Thanksgiving dinner 2008 was a different experience.
Oh, we had roast turkey, smoked turkey, and ham. And yes, we had mashed potatoes, gravy, dressing, cranberry sauce (three kinds), and green bean casserole (two kinds). Plus, deviled eggs, baked beans, rolls, and collard greens. All topped off with pumpkin pie, carrot cake, brownies, and about three other creations. (I didn't really get a good idea of all the dessert selections--after two good-size helpings of just about everything else, I decided to leave the desserts for the other campers.)
Kate and I joined 26 others for a dinner in the campground's office. Jim and Lynn, the campground hosts, prepared the turkeys and mashed potatoes, and the rest of us brought a dish to pass.
We joined Jim and Lynn and a couple from eastern Washington at one table. The couple from the West traveled to places in the area via their Harleys once they settled into the campground. The wife was originally from the Quad Cities, and both found jobs as day truckers while they were staying here for the winter.
Their son is a deep sea welder, working on oil rigs to repair damage from the hurricanes. He was going on a 228-foot dive today, but since he really enjoyed the work, it did not bother him that it was Thanksgiving.
After dinner, we took some of the left over turkey for our cats, so they celebrated later in the day--in between naps.
In the Odds 'N Ends Department: No. 1. The daiquiri seems to be the drink of choice among the locals.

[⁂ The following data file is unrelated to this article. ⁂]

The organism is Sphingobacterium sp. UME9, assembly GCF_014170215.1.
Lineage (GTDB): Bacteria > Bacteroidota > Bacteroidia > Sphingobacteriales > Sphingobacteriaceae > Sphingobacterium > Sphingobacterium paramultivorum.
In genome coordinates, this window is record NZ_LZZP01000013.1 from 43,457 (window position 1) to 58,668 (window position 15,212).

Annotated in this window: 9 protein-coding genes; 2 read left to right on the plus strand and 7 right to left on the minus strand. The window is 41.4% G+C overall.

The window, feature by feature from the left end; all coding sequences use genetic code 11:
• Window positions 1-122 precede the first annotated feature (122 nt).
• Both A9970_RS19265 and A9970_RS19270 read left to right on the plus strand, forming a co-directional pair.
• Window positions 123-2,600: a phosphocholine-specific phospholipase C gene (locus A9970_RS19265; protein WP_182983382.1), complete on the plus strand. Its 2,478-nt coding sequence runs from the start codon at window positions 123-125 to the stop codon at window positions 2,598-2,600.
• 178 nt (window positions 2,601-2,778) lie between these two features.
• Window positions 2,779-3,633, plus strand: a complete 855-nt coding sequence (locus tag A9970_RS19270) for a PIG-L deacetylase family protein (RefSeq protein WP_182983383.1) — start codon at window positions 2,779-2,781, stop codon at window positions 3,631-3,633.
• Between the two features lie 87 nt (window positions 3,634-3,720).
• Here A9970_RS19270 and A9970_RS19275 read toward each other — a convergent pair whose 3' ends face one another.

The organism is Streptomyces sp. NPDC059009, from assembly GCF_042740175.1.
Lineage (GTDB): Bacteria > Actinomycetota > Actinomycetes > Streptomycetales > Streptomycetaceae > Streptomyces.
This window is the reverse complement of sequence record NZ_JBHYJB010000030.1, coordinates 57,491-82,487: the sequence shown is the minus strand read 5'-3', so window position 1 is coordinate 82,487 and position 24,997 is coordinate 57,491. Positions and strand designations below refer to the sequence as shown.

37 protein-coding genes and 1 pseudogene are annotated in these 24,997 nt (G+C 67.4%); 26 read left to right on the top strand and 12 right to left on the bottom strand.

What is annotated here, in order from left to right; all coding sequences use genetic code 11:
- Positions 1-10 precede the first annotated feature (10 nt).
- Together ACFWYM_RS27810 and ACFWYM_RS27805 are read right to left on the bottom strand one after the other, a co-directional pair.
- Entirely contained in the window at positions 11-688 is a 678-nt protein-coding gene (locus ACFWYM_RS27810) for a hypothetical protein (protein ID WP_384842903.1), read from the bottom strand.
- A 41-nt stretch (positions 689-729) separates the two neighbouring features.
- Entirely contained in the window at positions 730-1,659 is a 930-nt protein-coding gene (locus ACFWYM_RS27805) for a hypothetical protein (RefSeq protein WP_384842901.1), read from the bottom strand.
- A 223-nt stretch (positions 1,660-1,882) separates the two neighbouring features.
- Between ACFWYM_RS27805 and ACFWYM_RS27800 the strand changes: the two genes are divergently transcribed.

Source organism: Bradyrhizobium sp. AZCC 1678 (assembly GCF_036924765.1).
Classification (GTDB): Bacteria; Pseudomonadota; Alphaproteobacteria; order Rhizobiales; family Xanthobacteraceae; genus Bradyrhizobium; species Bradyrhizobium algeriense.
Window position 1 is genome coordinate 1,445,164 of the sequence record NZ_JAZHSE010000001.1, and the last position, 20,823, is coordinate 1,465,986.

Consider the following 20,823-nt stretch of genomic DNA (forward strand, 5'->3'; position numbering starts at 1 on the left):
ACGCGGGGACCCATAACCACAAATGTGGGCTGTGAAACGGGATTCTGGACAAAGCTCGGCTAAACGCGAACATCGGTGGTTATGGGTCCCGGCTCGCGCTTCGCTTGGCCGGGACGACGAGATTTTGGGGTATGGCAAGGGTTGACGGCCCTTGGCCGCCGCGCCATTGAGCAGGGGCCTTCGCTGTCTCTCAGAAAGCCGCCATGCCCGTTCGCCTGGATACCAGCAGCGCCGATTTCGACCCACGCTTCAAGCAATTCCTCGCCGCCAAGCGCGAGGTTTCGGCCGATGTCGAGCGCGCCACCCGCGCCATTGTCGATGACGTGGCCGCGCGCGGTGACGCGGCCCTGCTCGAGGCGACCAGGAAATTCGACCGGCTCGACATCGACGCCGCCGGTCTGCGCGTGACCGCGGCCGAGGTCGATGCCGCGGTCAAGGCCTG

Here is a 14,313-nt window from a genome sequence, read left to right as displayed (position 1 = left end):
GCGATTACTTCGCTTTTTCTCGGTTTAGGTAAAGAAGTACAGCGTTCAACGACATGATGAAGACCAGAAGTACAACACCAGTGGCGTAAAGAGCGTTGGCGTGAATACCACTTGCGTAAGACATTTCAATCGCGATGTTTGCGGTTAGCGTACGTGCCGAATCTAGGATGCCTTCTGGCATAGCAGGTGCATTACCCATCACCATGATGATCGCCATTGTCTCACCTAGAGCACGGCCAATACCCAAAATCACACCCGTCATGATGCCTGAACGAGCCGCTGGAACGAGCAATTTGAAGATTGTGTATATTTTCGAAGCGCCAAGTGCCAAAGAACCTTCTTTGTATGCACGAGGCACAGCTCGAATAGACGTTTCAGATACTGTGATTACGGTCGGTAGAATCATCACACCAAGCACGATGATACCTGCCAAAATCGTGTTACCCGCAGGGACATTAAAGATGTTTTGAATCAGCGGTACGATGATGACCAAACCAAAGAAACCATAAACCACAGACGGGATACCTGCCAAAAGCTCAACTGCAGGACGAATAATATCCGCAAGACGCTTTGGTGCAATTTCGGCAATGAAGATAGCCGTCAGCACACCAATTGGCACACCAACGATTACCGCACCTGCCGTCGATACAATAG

This photo shows the Daiquiri Island with the sign reading "Drive Thru Daiquiris."
No. 2. Butch Guchereau made it a point to emphasize that his name did not end in an "x" when he introduced himself before our swamp tour with him. He told a story about the Acadians who were driven out of Nova Scotia and transported to New Orleans. When they were asked for their signature after giving their names, many simply wrote an "x." He wasn't sure if they signed with an "x" because they couldn't write their name or because they were protesting their forced re-location. But the "x" was added to their last names.
At any rate, the "eaux" suffix is present in many names in this area. It has even appeared in signs such as "Geaux Tigers" to support the Louisiana State University athletic teams.
However, it was this permanent sign that topped our list of "Eaux My--That's Too Much."